You're not alone; the majority of adults experience food cravings.

A leading scientist on addictive foods, Steven Witherly, says cravings are a treacherous combination of the sensorial experience of eating (i.e. crunch, aroma) coupled with macronutrients inside a food. A craving can stem from external persuasion, a deep-seated habit, and even the wants of nonsensical gut bacteria. What's worse, trying to abstain from eating foods we crave intensifies the desire. So getting around your hankering, particularly for junk foods, seems impossible.  

How can we program our brains and bodies not to crave junk food? It may be as simple as seeing green.  

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A new 2019 study published in the Journal of Health & Place found that exposure to nature reduces cravings. Experts in the UK investigated the unique relationship between nature exposure, cravings, and negative emotions, and sure enough, an increased exposure to nature reduced the strength and frequency of cravings. Not only junk food but cigarettes and alcohol too.  

This revelation may come as no surprise to practitioners of ecotherapy, a method of therapy that involves spending time in nature. Also dubbed 'green therapy' this practice is backed by dozens of studies, some showing significantly improved mental health among at-risk youth and individuals living with dementia or mental health illnesses who are exposed to nature therapy.  

Another 2014 study published in the Journal of Adventure Education and Outdoor Learning proved that moving to a house with more green area leads to sustained improvements in mental health.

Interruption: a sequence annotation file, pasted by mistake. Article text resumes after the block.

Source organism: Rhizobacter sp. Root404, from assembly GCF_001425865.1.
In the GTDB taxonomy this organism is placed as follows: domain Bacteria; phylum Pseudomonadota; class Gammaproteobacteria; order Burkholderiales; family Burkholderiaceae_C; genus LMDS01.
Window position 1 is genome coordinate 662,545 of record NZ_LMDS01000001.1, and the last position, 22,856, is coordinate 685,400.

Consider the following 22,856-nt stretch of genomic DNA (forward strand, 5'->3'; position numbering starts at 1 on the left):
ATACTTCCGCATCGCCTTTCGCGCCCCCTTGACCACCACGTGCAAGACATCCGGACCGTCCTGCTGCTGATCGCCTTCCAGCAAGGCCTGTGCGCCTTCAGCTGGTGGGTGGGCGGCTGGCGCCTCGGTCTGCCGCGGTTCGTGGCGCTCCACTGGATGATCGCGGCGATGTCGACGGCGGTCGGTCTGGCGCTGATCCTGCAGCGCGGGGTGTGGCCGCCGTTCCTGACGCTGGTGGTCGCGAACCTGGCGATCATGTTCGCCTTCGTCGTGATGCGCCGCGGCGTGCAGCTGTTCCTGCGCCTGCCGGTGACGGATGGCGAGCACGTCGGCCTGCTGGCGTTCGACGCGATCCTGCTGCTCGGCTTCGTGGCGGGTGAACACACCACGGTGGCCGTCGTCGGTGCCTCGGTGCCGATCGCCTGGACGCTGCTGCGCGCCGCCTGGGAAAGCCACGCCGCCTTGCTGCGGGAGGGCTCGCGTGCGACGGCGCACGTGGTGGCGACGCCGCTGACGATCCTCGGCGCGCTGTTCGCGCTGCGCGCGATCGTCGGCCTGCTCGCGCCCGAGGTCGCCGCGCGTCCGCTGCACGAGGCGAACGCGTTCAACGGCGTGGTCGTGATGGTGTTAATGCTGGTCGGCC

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The recent study connecting nature exposure to diminished cravings is unique, however, for its distinction on what type of nature makes a quantitative difference in mitigating negative emotions and urge to eat a whole box of Oreos. Findings indicate you don't have to live on a farm in the middle of nowhere. All you need is a nearby green space.  

A tree, garden, or green area either outside your window or accessible from home were both associated with craving reduction. Urban green spaces included.  

Green spaces usually consist of maintained or organically flourishing environmental areas like reserves, wilderness environments, or urban parks. In cities, green spaces offer recreational or aesthetic infusions into urban landscapes and studies indicate people living in these areas have healthier stress hormone profiles and less anxiety.  

Now (thanks to scientists) we know this health branch extends to junk food cravings. Intensity and intrusiveness of cravings weakened, according to surveyed participants in the study. 

Next time you're jonesing for chocolate, soda, or (insert your guilty pleasure meal), open the windows or get to your closest patch of grass.  

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Need reinforcements? Drink a big glass of mineral-rich water, 0-sugar tea, or coffee.